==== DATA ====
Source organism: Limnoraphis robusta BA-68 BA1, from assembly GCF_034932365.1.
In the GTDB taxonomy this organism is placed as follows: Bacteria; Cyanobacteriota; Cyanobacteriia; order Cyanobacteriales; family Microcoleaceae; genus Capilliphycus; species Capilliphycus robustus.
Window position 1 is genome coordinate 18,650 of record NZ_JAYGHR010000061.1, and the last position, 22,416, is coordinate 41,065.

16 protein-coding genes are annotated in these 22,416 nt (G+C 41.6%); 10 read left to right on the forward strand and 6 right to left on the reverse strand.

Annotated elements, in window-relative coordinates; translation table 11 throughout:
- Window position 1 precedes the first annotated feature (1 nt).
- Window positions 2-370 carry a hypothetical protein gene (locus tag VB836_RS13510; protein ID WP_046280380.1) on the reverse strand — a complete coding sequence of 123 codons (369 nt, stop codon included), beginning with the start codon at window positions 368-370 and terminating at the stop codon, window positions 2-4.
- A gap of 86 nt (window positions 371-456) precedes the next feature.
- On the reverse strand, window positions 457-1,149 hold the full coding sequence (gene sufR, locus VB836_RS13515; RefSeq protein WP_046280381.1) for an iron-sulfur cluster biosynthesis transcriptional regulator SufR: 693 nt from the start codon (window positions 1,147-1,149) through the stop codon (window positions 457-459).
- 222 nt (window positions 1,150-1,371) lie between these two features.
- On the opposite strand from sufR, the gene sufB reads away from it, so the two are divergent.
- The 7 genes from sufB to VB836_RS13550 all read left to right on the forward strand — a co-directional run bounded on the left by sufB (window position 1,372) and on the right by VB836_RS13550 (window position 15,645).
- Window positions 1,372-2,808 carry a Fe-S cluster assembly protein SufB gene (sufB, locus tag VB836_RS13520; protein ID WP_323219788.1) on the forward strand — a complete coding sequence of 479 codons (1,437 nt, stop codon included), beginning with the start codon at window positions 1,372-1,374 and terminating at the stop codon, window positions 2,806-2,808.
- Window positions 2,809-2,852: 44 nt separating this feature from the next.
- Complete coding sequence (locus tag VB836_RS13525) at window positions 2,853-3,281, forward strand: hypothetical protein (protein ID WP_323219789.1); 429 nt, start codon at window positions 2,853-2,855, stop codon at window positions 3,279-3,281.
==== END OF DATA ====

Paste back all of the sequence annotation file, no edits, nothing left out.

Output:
Source organism: Limnoraphis robusta BA-68 BA1, from assembly GCF_034932365.1.
In the GTDB taxonomy this organism is placed as follows: Bacteria; Cyanobacteriota; Cyanobacteriia; order Cyanobacteriales; family Microcoleaceae; genus Capilliphycus; species Capilliphycus robustus.
Window position 1 is genome coordinate 18,650 of record NZ_JAYGHR010000061.1, and the last position, 22,416, is coordinate 41,065.

16 protein-coding genes are annotated in these 22,416 nt (G+C 41.6%); 10 read left to right on the forward strand and 6 right to left on the reverse strand.

Annotated elements, in window-relative coordinates; translation table 11 throughout:
- Window position 1 precedes the first annotated feature (1 nt).
- Window positions 2-370 carry a hypothetical protein gene (locus tag VB836_RS13510; protein ID WP_046280380.1) on the reverse strand — a complete coding sequence of 123 codons (369 nt, stop codon included), beginning with the start codon at window positions 368-370 and terminating at the stop codon, window positions 2-4.
- A gap of 86 nt (window positions 371-456) precedes the next feature.
- On the reverse strand, window positions 457-1,149 hold the full coding sequence (gene sufR, locus VB836_RS13515; RefSeq protein WP_046280381.1) for an iron-sulfur cluster biosynthesis transcriptional regulator SufR: 693 nt from the start codon (window positions 1,147-1,149) through the stop codon (window positions 457-459).
- 222 nt (window positions 1,150-1,371) lie between these two features.
- On the opposite strand from sufR, the gene sufB reads away from it, so the two are divergent.
- The 7 genes from sufB to VB836_RS13550 all read left to right on the forward strand — a co-directional run bounded on the left by sufB (window position 1,372) and on the right by VB836_RS13550 (window position 15,645).
- Window positions 1,372-2,808 carry a Fe-S cluster assembly protein SufB gene (sufB, locus tag VB836_RS13520; protein ID WP_323219788.1) on the forward strand — a complete coding sequence of 479 codons (1,437 nt, stop codon included), beginning with the start codon at window positions 1,372-1,374 and terminating at the stop codon, window positions 2,806-2,808.
- Window positions 2,809-2,852: 44 nt separating this feature from the next.
- Complete coding sequence (locus tag VB836_RS13525) at window positions 2,853-3,281, forward strand: hypothetical protein (protein ID WP_323219789.1); 429 nt, start codon at window positions 2,853-2,855, stop codon at window positions 3,279-3,281.